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• Level: GCSE
• Subject: Maths
• Word count: 2049

# The Fencing problem.

Extracts from this document...

Introduction

MATHS COURSEWORK:

## THE FENCING PROBLEM

We are told that a farmer has exactly 1000 metres of fencing with which she wishes to fence off a plot of land. The shape of the fence does not concern her; however, what she does wish to do is fence off the plot of land, which contains the maximum area. Therefore, the point of this investigation is to investigate the shape, or shapes of the plot of land that have the maximum area.

Starting with rectangles, any 2 different length sides will add up to 500, because each side has an opposite with the same length. Therefore, in a rectangle of 100m X 400m, there are two sides opposite each other that are 100m long and two sides next to them that are opposite each other that are 400m long. This means that you can work out the area if you only have the length of one side. Here are four types of squares or rectangles that all have the same perimeter but a difference in area. NOT DRAWN TO SCALE:

To work out the area of a rectangle with a width length of 150m I would subtract 150m from 500m, which would then leave me with 350m, and then I would multiply 150m by 350m giving me a total area of 52 500m2.

Middle

445.0

441.588

24287.342

120

440.0

435.890

26153.394

130

435.0

430.116

27957.557

140

430.0

424.264

29698.485

150

425.0

418.330

31374.751

160

420.0

412.311

32984.845

170

415.0

406.202

34527.163

180

410.0

400.000

36000.000

190

405.0

393.700

37401.537

200

400.0

387.298

38729.833

210

395.0

380.789

39982.809

220

390.0

374.166

41158.231

230

385.0

367.423

42253.698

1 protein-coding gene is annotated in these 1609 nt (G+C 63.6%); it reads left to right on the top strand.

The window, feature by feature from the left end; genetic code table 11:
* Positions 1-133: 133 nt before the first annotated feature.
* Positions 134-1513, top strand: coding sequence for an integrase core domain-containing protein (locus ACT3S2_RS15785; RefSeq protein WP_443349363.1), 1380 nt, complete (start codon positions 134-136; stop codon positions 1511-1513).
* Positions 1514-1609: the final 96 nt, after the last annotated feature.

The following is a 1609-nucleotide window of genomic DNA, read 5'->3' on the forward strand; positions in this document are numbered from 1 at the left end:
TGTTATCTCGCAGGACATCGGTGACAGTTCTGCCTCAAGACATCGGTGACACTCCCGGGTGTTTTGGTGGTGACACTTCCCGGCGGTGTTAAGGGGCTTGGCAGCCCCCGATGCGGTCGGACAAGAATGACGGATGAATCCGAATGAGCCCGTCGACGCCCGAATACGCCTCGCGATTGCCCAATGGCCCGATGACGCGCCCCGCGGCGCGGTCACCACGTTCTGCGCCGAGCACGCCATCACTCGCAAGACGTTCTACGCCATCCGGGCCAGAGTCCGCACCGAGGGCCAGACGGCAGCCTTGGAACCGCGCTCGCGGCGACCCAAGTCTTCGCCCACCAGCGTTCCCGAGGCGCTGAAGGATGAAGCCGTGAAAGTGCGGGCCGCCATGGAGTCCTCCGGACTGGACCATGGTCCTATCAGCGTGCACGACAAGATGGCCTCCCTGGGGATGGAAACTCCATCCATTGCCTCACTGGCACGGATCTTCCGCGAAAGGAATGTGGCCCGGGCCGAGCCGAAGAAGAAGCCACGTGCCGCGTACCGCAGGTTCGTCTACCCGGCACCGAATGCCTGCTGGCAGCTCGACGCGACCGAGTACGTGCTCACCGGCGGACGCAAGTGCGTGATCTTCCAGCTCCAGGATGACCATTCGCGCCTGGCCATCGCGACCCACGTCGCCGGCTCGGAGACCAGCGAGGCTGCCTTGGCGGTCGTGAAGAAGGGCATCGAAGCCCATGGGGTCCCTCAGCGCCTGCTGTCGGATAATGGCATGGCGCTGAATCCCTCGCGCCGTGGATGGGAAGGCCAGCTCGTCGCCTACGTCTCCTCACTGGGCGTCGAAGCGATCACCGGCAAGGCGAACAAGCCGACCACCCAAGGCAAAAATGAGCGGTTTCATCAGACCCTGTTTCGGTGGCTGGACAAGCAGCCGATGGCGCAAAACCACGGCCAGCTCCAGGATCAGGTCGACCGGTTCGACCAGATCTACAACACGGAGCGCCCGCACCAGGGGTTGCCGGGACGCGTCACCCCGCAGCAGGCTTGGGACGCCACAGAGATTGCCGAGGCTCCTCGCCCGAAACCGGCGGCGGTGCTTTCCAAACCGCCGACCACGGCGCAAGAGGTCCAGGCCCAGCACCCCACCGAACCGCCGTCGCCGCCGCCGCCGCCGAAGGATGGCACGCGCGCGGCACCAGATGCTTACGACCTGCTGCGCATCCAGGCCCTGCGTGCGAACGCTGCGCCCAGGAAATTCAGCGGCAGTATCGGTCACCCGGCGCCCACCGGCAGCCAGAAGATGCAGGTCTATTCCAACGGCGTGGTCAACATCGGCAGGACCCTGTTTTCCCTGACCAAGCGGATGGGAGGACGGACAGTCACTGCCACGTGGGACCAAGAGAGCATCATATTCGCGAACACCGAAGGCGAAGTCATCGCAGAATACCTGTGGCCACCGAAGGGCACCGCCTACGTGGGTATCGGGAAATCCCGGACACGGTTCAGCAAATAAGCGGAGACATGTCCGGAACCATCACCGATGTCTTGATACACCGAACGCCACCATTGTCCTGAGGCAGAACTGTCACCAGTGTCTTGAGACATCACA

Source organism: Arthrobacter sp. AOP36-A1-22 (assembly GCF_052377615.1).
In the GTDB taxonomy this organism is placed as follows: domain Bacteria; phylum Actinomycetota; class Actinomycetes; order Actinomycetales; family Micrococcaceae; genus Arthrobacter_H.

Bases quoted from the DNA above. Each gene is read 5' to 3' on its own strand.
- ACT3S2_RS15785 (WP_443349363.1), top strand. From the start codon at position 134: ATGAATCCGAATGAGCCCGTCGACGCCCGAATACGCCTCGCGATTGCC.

240

380.0

360.555

43266.615

250

375.0

353.553

44194.174

260

370.0

346.410

45033.321

270

365.0

339.116

45780.727

280

360.0

331.662

46432.747

290

355.0

324.037

46985.370

300

350.0

316.228

47434.165

310

345.0

308.221

47774.209

320

340.0

300.000

48000.000

330

335.0

291.548

48105.353

340

330.0

282.843

48083.261

350

325.0

273.861

47925.724

360

320.0

264.575

47623.524

370

315.0

254.951

47165.931

380

310.0

244.949

46540.305

390

305.0

234.521

45731.554

400

300.0

223.607

44721.360

410

295.0

212.132

43487.067

420

290.0

200.000

42000.000

430

285.0

187.083

40222.817

440

280.0

173.205

38105.118

450

275.0

158.114

35575.624

460

270.0

141.421

32526.912

470

265.0

122.474

28781.504

480

260.0

100.000

24000.000

490

255.0

70.711

17324.116

500

250.0

0.000

0.000

Base (m)

Side (m)

Height (m)

Area (m2)

333

333.5

288.964

48112.450

333.25

333.4

288.747

48112.518

333.3

333.4

288.704

48112.522

333.5

333.3

288.531

48112.504

333.75

333.1

288.314

48112.410

334

333.0

288.097

48112.233

 Base (m) Side (m)

Conclusion

Now that I have proved my formula works, I can use it for investigating shapes with many more sides that would have been hard to work out by drawings. Here is a table of shapes areas using the formula.

 No. of sides Area (m2) 9 76318.817 10 76942.088 20 78921.894 50 79472.724 100 79551.290 200 79570.926 500 79576.424 1000 79577.210 2000 79577.406 5000 79577.461 10,000 79,577.46893 100,000 79,577.47152 1,000,000 79,577.47155 10,000,000 79,577.47155

The area of a circle = π x r²

The circumference of a circle = π x D

Therefore if we know the circumference of the circle (1000m), and we know π, then we can find D.

D = circumference/ π

= 1000/ π

Now that we know the diameter, we can find the radius by halving it. We do this because we need to find ‘r’ so that we can find the area of the circle.

Therefore: r = ½ x 1000/ π

Area of circle = π x ((1/2 x 1000/ π)²)

= 79,577.47155m² (to 5 d.p)

This answer is the same as my answers to all the sides above 1,000,000 sides. The reason for them being the same is because of the calculators rounding up. Therefore the only way that I can prove that the circle has the biggest area is because of its theory of having an infinite amount of sides, and I have proved that the more sides there are the bigger the area. This diagram shows that as the number of sides increase the length of them decrease, which make the area within the circle decrease.

Therefore, I conclude that the farmer should choose a circle fence of 1000m to fence of the plot of land, as it is the maximum amount of possible area.

This student written piece of work is one of many that can be found in our GCSE Fencing Problem section.

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